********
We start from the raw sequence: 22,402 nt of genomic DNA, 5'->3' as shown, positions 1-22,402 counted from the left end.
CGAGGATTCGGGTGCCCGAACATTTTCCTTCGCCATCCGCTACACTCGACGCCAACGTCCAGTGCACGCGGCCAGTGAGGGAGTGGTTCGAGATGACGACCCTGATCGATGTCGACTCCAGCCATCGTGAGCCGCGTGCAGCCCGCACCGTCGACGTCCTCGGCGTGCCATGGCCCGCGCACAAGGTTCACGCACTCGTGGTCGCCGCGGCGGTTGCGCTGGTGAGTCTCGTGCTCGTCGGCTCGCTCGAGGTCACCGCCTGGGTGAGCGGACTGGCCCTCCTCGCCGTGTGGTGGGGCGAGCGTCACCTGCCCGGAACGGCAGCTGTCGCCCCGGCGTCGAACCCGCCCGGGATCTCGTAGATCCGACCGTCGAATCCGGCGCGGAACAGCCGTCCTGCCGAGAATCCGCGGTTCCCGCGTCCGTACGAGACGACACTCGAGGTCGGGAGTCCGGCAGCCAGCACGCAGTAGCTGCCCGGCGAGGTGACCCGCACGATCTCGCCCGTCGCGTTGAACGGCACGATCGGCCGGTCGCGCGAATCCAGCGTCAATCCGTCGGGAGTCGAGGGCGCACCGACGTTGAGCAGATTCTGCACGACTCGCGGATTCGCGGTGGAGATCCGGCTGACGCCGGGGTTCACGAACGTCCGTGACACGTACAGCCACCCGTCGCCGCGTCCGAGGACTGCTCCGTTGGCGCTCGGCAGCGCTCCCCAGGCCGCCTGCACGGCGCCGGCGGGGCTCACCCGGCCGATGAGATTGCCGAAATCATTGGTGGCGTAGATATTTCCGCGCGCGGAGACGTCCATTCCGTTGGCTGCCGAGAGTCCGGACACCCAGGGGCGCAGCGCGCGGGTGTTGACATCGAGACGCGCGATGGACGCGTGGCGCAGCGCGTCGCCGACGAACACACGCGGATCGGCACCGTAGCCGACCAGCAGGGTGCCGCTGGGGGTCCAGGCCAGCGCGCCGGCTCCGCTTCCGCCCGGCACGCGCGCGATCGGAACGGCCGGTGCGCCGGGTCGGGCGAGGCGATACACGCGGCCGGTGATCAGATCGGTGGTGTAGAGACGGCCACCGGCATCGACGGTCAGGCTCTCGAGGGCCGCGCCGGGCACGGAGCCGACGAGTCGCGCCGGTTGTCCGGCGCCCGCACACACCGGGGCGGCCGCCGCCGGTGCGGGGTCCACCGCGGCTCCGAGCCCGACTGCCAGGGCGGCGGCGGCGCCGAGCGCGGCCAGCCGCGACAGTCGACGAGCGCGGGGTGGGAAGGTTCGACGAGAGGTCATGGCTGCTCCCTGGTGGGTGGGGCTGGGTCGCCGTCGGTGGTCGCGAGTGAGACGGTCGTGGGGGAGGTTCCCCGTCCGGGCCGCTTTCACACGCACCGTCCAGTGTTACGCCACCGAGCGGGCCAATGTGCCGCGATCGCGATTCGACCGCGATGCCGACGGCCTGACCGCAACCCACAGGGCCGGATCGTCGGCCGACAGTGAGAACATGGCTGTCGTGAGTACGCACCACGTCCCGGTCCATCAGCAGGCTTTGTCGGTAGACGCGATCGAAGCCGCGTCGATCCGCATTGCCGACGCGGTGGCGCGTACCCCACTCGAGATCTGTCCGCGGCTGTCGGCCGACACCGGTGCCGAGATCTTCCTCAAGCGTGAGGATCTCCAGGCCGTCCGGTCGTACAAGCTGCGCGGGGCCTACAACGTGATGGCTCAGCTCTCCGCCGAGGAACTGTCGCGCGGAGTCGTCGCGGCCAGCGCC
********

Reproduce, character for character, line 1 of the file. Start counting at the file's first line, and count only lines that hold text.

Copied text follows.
We start from the raw sequence: 22,402 nt of genomic DNA, 5'->3' as shown, positions 1-22,402 counted from the left end.